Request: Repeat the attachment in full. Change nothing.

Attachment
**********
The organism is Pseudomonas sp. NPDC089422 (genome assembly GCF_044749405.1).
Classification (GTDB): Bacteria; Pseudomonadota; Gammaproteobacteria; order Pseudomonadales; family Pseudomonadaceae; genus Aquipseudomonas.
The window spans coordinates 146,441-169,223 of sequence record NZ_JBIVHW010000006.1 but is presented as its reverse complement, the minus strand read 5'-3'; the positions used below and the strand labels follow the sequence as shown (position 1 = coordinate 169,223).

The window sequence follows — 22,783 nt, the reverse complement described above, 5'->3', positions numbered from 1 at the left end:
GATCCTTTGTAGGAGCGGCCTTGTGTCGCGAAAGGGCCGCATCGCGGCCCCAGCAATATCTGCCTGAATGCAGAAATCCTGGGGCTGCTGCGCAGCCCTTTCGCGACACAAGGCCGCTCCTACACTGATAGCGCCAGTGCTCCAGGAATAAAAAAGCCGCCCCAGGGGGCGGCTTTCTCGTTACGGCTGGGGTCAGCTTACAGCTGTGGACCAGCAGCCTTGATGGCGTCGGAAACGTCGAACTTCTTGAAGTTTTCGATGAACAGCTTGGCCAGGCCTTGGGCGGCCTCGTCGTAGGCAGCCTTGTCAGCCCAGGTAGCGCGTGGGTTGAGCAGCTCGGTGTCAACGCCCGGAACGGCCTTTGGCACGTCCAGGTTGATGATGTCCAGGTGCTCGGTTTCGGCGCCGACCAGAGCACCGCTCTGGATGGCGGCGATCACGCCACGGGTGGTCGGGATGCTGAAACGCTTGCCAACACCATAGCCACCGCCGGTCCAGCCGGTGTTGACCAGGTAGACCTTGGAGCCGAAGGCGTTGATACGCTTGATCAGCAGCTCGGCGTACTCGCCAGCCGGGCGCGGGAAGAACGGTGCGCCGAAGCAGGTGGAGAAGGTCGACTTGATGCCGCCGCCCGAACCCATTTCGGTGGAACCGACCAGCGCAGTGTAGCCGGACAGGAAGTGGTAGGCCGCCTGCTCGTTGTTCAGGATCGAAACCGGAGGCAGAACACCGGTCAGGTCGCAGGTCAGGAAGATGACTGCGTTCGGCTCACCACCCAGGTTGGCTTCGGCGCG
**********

The organism is Pseudomonas sp. NPDC089422 (genome assembly GCF_044749405.1).
Classification (GTDB): Bacteria; Pseudomonadota; Gammaproteobacteria; order Pseudomonadales; family Pseudomonadaceae; genus Aquipseudomonas.
The window spans coordinates 146,441-169,223 of sequence record NZ_JBIVHW010000006.1 but is presented as its reverse complement, the minus strand read 5'-3'; the positions used below and the strand labels follow the sequence as shown (position 1 = coordinate 169,223).

The window sequence follows — 22,783 nt, the reverse complement described above, 5'->3', positions numbered from 1 at the left end:
GATCCTTTGTAGGAGCGGCCTTGTGTCGCGAAAGGGCCGCATCGCGGCCCCAGCAATATCTGCCTGAATGCAGAAATCCTGGGGCTGCTGCGCAGCCCTTTCGCGACACAAGGCCGCTCCTACACTGATAGCGCCAGTGCTCCAGGAATAAAAAAGCCGCCCCAGGGGGCGGCTTTCTCGTTACGGCTGGGGTCAGCTTACAGCTGTGGACCAGCAGCCTTGATGGCGTCGGAAACGTCGAACTTCTTGAAGTTTTCGATGAACAGCTTGGCCAGGCCTTGGGCGGCCTCGTCGTAGGCAGCCTTGTCAGCCCAGGTAGCGCGTGGGTTGAGCAGCTCGGTGTCAACGCCCGGAACGGCCTTTGGCACGTCCAGGTTGATGATGTCCAGGTGCTCGGTTTCGGCGCCGACCAGAGCACCGCTCTGGATGGCGGCGATCACGCCACGGGTGGTCGGGATGCTGAAACGCTTGCCAACACCATAGCCACCGCCGGTCCAGCCGGTGTTGACCAGGTAGACCTTGGAGCCGAAGGCGTTGATACGCTTGATCAGCAGCTCGGCGTACTCGCCAGCCGGGCGCGGGAAGAACGGTGCGCCGAAGCAGGTGGAGAAGGTCGACTTGATGCCGCCGCCCGAACCCATTTCGGTGGAACCGACCAGCGCAGTGTAGCCGGACAGGAAGTGGTAGGCCGCCTGCTCGTTGTTCAGGATCGAAACCGGAGGCAGAACACCGGTCAGGTCGCAGGTCAGGAAGATGACTGCGTTCGGCTCACCACCCAGGTTGGCTTCGGCGCG